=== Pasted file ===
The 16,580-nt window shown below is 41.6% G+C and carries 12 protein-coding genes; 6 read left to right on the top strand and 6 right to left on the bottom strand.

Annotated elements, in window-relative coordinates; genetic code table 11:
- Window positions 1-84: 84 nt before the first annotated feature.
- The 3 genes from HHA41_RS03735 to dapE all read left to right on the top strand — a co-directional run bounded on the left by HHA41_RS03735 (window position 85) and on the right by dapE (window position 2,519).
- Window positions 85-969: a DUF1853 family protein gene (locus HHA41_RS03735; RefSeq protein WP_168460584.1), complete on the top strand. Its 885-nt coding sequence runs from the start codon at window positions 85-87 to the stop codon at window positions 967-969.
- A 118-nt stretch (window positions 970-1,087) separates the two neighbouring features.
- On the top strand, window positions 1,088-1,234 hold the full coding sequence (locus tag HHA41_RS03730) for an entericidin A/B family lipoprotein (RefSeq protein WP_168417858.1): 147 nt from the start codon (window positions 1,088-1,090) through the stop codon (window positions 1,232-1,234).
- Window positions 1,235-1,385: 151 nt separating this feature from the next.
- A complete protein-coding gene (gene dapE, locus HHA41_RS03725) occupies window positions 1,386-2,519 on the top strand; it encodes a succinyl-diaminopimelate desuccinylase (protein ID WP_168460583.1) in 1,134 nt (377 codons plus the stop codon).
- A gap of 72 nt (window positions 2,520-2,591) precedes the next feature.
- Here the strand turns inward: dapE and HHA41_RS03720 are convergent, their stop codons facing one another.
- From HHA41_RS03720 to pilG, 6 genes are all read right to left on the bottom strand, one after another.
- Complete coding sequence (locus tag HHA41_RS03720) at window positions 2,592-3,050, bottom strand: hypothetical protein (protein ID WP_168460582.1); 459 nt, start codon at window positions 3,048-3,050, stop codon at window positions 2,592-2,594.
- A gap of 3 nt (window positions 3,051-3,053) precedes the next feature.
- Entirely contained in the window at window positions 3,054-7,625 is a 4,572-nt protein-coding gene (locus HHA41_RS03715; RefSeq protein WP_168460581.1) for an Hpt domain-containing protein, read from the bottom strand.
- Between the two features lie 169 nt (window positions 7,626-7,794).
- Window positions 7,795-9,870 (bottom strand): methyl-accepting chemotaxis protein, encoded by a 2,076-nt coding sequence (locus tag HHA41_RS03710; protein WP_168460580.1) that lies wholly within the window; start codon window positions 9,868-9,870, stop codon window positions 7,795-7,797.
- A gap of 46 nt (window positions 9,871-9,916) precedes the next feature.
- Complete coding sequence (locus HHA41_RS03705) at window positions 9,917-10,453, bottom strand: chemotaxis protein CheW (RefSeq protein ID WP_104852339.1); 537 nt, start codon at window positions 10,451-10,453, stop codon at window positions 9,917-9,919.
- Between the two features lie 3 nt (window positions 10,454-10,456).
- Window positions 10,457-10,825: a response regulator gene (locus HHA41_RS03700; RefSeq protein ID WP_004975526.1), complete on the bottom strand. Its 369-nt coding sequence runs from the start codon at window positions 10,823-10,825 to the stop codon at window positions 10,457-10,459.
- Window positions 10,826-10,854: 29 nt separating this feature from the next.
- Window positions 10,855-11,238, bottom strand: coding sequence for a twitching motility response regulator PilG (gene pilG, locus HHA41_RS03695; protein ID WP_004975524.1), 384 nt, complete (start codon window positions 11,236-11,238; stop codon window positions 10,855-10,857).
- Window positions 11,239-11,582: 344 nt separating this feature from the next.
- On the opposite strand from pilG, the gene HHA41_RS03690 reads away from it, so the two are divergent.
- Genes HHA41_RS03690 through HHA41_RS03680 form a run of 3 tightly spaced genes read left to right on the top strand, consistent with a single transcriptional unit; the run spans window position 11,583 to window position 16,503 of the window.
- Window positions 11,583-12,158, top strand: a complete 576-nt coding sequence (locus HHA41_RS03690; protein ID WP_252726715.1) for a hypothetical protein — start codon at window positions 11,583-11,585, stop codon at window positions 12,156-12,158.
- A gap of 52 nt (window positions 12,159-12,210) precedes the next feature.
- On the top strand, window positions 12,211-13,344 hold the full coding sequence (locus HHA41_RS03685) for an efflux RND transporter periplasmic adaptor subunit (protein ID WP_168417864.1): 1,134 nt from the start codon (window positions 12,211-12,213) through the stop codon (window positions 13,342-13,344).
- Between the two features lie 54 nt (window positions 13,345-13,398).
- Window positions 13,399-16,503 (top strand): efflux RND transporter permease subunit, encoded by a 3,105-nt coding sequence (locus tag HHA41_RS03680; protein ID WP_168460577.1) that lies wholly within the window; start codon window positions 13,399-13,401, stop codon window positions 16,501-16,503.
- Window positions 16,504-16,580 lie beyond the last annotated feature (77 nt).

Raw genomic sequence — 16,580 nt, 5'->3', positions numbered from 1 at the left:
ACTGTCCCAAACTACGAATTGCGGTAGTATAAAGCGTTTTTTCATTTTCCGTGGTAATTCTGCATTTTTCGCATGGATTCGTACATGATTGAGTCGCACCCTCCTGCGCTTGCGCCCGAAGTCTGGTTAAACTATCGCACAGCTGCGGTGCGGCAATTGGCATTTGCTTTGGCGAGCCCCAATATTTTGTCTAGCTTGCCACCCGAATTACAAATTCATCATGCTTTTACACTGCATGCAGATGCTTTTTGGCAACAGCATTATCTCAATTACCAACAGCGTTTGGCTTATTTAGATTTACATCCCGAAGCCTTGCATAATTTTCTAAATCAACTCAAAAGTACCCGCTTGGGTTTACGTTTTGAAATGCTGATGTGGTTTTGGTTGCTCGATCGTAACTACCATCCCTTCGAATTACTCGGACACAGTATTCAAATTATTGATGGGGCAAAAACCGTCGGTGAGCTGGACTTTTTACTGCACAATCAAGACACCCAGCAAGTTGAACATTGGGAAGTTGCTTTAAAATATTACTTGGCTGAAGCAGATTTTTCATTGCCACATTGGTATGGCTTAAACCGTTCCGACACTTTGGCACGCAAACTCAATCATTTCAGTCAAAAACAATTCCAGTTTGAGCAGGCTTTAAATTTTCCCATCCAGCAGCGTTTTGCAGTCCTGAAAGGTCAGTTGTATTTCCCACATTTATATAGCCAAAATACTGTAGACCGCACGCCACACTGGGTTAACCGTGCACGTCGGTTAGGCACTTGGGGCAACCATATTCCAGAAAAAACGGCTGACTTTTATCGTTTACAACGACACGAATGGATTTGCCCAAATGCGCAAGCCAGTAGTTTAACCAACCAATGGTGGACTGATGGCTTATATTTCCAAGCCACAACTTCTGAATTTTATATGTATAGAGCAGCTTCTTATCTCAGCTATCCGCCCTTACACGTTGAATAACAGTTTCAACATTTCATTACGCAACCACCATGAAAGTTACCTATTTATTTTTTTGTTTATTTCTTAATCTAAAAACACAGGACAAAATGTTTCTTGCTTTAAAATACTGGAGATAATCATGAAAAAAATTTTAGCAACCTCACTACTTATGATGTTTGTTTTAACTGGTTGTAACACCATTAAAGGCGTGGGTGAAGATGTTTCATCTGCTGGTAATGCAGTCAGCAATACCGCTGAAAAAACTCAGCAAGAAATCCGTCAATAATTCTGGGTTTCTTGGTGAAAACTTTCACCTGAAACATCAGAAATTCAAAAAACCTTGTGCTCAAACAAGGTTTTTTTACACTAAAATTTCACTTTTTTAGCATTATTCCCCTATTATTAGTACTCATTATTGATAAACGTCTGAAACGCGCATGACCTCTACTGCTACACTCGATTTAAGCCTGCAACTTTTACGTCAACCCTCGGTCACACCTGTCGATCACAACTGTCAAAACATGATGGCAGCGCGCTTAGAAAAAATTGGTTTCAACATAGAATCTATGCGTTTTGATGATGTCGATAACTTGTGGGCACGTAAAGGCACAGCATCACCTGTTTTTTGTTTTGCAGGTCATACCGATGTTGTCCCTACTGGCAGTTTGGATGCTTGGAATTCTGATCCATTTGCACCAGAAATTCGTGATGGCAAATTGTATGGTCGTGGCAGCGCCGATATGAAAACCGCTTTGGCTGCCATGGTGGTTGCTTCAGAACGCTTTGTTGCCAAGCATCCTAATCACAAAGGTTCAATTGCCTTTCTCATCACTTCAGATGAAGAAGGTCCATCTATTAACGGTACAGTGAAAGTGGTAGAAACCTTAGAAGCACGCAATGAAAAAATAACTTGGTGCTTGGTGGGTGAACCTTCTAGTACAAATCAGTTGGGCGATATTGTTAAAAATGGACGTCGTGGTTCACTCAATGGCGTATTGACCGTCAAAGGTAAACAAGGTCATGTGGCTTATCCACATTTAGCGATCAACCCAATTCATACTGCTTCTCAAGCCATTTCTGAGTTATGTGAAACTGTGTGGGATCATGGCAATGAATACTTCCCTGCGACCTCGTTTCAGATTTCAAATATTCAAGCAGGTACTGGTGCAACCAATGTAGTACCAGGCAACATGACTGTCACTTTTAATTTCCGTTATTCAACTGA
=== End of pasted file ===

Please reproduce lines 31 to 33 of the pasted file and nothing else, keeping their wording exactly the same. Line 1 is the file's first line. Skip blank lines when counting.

- Window positions 13,399-16,503 (top strand): efflux RND transporter permease subunit, encoded by a 3,105-nt coding sequence (locus tag HHA41_RS03680; protein ID WP_168460577.1) that lies wholly within the window; start codon window positions 13,399-13,401, stop codon window positions 16,501-16,503.
- Window positions 16,504-16,580 lie beyond the last annotated feature (77 nt).

Raw genomic sequence — 16,580 nt, 5'->3', positions numbered from 1 at the left: